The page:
Surely God does not hear an empty cry, nor does the Almighty regard it. How much less when you say that you do not see him, that the case is before him, and you are waiting for him!
Elihu is pretty bold and really quite impetuous. He presumes to speak for God on the matter of they way in which Job presents his complaints. It is really quite an inconsiderate attack on Job. It is totally wrong about God. Elihu is basically saying that Job's words are beyond worthless. His reasoning is this: 1) God does not listen to the raves of sinners against him. They take nothing from God. 2) Job is a sinner who dares to state he has a hard time seeing God at the moment and calls God to come answer his cry. 3) Therefore, Job is worse than a sinner with empty accusations because he dares to ask God to come answer him.
Again, Elihu could not be more wrong. If fact, God will come answer Job very shortly in this book. Elihu's theology makes God out to be an easily insulted thin-skinned tyrant Who responds to our hurting questions with a selfish "How dare you!" And that betrays that Elihu does not know a thing about God's grace and mercy.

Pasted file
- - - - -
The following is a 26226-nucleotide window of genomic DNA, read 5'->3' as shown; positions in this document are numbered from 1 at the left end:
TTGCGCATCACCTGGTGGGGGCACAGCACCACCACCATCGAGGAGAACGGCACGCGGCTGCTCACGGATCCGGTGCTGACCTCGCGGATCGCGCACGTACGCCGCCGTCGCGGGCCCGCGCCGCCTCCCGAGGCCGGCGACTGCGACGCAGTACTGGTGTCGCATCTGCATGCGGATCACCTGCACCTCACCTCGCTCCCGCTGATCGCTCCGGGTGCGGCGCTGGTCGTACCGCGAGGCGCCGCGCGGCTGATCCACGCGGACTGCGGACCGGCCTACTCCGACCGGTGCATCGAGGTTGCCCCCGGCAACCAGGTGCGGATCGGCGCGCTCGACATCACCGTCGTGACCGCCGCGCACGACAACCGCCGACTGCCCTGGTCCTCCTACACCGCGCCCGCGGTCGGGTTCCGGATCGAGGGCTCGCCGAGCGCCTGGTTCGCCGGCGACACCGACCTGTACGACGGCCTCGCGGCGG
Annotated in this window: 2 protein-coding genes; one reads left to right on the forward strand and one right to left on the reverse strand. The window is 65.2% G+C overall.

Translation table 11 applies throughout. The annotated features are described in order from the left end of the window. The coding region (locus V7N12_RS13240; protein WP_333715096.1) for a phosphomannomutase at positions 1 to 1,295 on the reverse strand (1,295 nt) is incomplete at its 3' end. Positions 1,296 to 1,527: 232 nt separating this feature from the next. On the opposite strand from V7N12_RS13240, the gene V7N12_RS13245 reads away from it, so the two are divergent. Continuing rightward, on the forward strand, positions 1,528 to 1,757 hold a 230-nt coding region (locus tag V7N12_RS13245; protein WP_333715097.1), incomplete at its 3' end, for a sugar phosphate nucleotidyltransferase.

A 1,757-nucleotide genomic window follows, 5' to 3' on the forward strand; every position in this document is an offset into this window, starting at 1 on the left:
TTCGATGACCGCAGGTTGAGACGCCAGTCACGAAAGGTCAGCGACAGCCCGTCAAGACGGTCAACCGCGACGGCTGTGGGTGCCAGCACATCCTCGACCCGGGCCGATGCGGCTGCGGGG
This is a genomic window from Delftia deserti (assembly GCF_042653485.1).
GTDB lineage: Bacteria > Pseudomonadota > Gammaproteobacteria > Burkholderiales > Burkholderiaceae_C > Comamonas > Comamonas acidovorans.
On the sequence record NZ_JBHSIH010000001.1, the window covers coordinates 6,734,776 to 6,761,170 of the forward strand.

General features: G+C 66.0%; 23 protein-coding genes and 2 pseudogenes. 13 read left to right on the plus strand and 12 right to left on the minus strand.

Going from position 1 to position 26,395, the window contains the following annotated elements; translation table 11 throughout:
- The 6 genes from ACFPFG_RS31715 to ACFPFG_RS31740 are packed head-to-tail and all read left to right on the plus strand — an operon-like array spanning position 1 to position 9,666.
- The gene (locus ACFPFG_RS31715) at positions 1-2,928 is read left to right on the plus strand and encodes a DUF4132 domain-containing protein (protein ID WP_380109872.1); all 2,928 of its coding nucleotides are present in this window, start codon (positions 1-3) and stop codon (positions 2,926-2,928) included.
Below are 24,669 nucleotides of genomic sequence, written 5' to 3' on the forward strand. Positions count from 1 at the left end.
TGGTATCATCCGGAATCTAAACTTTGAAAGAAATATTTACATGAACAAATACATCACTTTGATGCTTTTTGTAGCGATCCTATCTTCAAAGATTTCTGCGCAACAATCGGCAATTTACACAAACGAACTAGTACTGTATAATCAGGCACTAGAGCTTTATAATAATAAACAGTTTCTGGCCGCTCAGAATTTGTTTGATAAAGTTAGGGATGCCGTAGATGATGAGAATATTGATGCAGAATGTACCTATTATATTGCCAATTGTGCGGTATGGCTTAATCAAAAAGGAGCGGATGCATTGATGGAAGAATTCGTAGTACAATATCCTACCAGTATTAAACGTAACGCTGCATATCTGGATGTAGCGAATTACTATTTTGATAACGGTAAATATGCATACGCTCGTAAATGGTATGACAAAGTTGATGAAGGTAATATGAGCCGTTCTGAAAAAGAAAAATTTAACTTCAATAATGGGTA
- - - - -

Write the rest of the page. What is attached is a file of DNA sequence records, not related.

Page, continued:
The truth is, God wants to hear our cries. He can handle our frustrations. And He does not disappoint, even when we struggle to understand the difficulty we may endure. Some people endure hardship ALL THEIR LIVES! Does that make it impossible for them to trust a good God? Some people will never find the "perfect marriage" that they have idealized. Some people are born with physical challenges that force them to depend on "less than reliable" human beings. Someone may struggle with a physical condition, others with mental difficulties, still more with emotional ups and downs, many with depression or a repeat cycle of "the blues". Can these crowds of people not let God know how much it hurts? Are they just supposed to shut up and pray quietly and smile and pretend nothing is wrong? Of course they should cry out! It is healthy and it makes up a necessary component of their faith.
All of us should cry out to God. Let Him know your hurts. Don't bottle them up. Hiding them away gives opportunity for sin to complicate our hurts. God understands them better than anyone else ever can. And He can bring strength, perspective, and healing in our difficult days.